6. This paper reviews the progress made in implementing the various commitments and initiatives listed above and seeks to draw some lessons for future work. The next section provides the wider economic context for the discussion, looking at the evolution of growth prospects of developing countries since 2015 and flagging some important emerging trends. The main section of the paper examines the track record of implementing these commitments/initiatives; it also highlights cases where national authorities have made effective use of this IMF support to advance development objectives. The last section contains conclusions and lessons, drawing on the experience with implementation.

The Economic Landscape and Challenges

7. Economic developments in developing countries since 2015 have been less favorable than anticipated, with growth also markedly lower than in the 2010–15 period (Table 1). The shortfall relative to expectations has been concentrated among commodity exporters (notably oil exporters), where the adjustment to lower export prices was more difficult than anticipated—in part because of sluggishness in implementing required fiscal and exchange rate adjustments (Figure 1). The shortfalls in growth in fragile states were also large, underscoring the special difficulties of achieving the 2030 development goals in post-conflict and fragile situations.

Figure 1.
Figure 1.

Real GDP Growth in Developing Countries

(Percent, weighted averages, unless otherwise indicated)

Citation: Policy Papers 2019, 013; 10.5089/9781498318082.007.A001

Sources: World Economic Outlook and IMF staff estimates.Note: Projections are shown as dashed lines.
Table 1.

Expected versus Realized Growth1

(Percent, PPP-GDP weighted averages)

article image
Sources: World Economic Outlook (October 2015 and March 2019).

China and India are excluded from the list of developing countries.

8. Lower-than-expected growth has been accompanied by rising public debt levels (Figure 2). The ramping up of public sector debt has been a broad-based phenomenon across developing economies.3 The increase has been most marked in commodity exporters and fragile states but is observed across all country categories. In many countries, higher debt levels reflect the scaling-up of public investment to boost growth; but there are also numerous cases where the debt build-up reflects a drop in public savings (i.e., borrowing to support current consumption, rather than to promote medium-term growth).4

Figure 2.
Figure 2.

Government Debt

(Percent of GDP, weighted averages)

Citation: Policy Papers 2019, 013; 10.5089/9781498318082.007.A001

Sources: World Economic Outlook and IMF staff estimates

9. Financial flows to developing countries have shown some growth in recent years but remain below the levels of 2012–13 (Figure 3). Official development assistance (ODA) to developing economies as a group has increased in real terms from 2012, boosted by contributions from non-DAC donors and outlays on refugees hosted in donor countries.5,6 ODA flows to LIDCs as a share of recipient GDP have been declining since 2010, but with a modest up-tick in 2017. Remittances have been increasing both in real terms and as a share of recipient GDP in emerging market economies, while showing little change relative to GDP in LIDCs. In the aggregate, capital flows to developing economies remain below 2012–13 levels, reflecting the marked fall off in portfolio and other non-FDI flows in ensuing years.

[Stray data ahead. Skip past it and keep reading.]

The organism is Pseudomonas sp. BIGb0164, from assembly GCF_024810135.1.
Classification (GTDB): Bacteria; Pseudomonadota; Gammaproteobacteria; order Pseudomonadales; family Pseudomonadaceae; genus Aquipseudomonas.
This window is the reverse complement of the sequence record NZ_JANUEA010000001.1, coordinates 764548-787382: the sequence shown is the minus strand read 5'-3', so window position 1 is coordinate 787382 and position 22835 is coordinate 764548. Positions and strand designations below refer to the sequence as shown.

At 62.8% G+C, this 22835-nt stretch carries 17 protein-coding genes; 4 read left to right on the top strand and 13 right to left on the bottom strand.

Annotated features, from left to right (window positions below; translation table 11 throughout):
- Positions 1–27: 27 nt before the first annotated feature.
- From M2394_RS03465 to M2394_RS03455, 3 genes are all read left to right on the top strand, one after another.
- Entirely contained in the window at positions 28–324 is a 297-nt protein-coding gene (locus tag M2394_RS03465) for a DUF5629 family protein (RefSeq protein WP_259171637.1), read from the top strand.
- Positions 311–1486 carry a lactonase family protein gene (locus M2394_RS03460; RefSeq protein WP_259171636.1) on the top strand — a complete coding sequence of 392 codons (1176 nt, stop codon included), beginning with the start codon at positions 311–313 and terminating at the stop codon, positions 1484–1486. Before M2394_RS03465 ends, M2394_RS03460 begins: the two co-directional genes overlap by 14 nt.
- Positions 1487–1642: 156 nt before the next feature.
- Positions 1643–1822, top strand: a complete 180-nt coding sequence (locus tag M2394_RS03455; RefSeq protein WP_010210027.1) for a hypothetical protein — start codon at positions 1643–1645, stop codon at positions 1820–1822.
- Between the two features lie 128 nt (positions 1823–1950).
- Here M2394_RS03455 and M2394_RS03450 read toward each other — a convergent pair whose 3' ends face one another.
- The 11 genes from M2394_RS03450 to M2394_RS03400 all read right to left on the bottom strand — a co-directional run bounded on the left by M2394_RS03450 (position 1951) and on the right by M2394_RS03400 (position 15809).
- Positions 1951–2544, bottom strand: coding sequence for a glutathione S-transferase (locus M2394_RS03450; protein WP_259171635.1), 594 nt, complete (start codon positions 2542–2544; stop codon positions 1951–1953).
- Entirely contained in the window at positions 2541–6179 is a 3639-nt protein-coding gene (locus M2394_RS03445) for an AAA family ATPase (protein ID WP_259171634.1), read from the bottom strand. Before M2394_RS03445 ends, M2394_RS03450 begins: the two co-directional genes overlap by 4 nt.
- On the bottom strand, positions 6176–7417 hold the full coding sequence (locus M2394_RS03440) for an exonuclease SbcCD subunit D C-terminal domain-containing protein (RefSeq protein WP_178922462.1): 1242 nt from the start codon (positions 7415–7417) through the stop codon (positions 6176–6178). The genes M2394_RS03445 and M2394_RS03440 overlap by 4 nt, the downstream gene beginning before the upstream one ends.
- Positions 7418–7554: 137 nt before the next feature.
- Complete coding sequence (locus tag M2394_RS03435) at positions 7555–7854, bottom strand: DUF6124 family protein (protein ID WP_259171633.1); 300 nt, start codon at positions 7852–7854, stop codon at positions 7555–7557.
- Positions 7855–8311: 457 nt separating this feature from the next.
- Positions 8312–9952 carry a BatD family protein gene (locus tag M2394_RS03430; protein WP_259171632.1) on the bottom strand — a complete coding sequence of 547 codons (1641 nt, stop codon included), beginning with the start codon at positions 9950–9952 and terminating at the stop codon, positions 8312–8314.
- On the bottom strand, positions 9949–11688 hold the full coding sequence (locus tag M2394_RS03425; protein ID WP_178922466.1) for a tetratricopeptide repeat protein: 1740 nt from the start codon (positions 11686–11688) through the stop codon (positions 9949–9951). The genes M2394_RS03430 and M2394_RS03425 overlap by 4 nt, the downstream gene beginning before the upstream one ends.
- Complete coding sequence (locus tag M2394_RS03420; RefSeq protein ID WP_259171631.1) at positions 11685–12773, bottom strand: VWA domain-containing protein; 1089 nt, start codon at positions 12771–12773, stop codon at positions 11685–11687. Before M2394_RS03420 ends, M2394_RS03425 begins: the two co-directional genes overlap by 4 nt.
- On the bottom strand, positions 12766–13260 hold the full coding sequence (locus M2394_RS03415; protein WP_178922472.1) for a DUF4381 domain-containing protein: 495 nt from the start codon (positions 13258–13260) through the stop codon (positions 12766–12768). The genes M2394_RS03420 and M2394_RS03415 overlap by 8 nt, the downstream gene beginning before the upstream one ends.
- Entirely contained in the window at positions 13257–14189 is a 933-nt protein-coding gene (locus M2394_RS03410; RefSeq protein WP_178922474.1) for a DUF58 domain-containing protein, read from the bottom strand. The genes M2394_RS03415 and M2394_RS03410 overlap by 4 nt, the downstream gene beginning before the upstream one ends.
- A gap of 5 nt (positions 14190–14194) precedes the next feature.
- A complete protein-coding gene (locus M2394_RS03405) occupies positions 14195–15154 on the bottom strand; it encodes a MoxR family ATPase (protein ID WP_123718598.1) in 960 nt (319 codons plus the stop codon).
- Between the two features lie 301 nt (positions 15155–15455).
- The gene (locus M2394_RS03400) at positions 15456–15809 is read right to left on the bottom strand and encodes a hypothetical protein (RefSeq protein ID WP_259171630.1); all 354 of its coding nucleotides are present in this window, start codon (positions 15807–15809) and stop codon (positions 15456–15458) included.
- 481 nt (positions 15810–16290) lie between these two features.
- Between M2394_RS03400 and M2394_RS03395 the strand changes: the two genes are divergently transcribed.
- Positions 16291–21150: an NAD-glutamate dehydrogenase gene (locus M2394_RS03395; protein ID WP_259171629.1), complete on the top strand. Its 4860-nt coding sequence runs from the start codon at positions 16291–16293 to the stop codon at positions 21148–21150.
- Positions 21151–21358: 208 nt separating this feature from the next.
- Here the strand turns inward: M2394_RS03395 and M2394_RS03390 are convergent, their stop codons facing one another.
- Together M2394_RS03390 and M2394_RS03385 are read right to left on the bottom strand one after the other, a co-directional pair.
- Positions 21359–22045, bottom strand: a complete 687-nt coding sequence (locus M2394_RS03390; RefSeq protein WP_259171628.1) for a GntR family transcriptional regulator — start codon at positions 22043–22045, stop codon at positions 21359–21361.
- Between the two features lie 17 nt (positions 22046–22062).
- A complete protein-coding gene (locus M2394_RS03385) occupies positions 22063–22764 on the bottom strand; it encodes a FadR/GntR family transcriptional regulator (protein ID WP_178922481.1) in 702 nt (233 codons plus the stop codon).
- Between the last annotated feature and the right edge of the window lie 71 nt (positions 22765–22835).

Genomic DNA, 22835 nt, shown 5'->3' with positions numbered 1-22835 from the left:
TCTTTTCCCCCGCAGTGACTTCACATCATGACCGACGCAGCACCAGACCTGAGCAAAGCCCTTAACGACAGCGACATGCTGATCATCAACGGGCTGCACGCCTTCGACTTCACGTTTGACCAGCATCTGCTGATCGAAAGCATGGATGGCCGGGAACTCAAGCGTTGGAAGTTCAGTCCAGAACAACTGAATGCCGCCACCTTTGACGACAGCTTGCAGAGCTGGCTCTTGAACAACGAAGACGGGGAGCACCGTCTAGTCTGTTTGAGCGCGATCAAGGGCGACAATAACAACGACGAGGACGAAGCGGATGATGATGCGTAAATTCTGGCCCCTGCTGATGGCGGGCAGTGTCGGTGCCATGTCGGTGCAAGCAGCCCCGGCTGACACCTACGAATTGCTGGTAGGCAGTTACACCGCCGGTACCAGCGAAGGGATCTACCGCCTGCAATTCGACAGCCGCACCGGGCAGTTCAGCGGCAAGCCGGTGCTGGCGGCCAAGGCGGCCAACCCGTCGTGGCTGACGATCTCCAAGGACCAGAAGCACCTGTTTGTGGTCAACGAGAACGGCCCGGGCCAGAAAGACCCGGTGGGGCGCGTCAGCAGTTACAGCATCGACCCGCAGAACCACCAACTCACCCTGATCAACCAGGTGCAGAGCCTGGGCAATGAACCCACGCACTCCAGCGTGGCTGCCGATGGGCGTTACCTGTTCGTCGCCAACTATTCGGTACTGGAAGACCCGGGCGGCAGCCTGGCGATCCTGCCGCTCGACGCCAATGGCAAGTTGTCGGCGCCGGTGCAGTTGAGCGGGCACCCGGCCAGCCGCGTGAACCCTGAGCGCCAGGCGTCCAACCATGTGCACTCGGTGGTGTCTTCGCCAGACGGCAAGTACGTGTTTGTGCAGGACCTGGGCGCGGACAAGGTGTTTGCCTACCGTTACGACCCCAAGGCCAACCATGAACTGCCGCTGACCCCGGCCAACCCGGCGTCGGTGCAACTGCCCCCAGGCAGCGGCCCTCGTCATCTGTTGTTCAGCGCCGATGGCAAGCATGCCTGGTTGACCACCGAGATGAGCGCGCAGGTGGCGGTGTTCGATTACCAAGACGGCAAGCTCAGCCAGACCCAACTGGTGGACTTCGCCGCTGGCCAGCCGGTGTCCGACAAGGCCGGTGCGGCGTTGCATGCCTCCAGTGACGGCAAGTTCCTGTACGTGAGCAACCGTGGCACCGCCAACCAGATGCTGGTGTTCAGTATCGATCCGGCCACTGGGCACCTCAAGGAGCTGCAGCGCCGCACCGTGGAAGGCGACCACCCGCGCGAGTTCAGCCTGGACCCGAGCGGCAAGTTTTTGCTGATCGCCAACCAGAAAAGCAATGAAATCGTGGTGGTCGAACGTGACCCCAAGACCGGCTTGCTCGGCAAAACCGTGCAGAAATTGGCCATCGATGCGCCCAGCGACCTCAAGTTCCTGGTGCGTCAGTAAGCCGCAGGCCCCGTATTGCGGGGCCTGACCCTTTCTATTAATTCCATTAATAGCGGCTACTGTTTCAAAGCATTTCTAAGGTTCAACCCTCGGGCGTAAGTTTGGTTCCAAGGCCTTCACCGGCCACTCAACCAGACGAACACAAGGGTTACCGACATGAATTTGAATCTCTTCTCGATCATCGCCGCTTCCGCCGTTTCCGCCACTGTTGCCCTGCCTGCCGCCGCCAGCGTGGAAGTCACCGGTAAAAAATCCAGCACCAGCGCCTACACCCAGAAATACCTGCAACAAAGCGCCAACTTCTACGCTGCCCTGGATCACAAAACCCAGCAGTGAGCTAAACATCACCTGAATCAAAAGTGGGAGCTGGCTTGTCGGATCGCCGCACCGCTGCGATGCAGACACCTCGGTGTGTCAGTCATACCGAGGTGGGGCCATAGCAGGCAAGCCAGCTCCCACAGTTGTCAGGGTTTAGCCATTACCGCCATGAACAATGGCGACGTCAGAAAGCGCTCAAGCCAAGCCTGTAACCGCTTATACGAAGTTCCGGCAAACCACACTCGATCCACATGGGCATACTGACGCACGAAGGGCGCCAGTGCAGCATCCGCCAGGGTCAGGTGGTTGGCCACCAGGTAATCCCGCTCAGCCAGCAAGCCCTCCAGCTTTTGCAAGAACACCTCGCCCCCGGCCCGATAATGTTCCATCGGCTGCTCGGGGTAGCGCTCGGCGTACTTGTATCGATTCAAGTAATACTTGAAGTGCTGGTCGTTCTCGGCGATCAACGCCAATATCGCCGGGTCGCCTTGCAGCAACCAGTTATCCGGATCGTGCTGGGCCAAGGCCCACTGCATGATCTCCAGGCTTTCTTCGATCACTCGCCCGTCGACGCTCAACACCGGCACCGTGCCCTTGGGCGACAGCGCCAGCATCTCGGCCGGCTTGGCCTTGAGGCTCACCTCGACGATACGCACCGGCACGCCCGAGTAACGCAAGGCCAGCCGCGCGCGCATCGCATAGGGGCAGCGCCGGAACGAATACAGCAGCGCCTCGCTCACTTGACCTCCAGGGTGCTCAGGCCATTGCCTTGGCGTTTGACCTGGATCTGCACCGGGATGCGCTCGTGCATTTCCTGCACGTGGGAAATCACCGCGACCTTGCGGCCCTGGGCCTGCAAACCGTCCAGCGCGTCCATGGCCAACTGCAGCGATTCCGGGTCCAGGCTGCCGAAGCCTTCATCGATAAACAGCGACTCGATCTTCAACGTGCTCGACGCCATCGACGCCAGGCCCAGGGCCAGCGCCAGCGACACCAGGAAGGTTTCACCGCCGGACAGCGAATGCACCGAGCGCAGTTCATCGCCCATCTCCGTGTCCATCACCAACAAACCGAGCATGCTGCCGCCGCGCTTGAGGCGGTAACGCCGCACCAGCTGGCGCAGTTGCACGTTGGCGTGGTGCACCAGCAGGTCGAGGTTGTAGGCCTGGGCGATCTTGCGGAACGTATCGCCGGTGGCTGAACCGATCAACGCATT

Figure 3.
Figure 3.

Financial Flows to Developing Countries

Citation: Policy Papers 2019, 013; 10.5089/9781498318082.007.A001

Sources: World Development Indicators; and IMF staff estimates.Note: Data on ODA and remittances are available till 2017.

10. Looking ahead, the recent global growth expansion is expected to weaken, and downside risks have risen. Risks include escalation of trade tensions and the associated increases in policy uncertainty, rapid tightening of global financial conditions, weaker than expected global growth, and cyberattacks on financial infrastructure disrupting the financial sector (IMF, 2019b).

11. The rising rate of automation is a long-term force that could pose a significant challenge to developing economies in generating employment and ensuring growth is inclusive. Automation, by increasingly substituting capital for labor in routine tasks, has been identified as one of the key forces behind the declining share of labor income as well as the increasingly unequal distribution of labor income itself (IMF, 2017a).7

12. Many poor developing countries, particularly in sub-Saharan Africa, are set to experience a large increase in the size of the labor force in the coming decades: the share of the working age population will increase significantly in LIDCs, while showing little change in EMs (Figure 4). The surge in the labor force in LIDCs would yield a sizable demographic dividend if productive employment increases at a commensurate rate. But achieving job growth on the required scale will require diversification into new tradable sectors, which has to date proven challenging for the preponderance of LIDCs.

Figure 4.
Figure 4.

Share of Working-Age Population,1 by Country Groups

Citation: Policy Papers 2019, 013; 10.5089/9781498318082.007.A001

Sources: United Nations, World Population Prospects; and IMF staff estimates1 The working-age population is defined as those aged 15 to 64.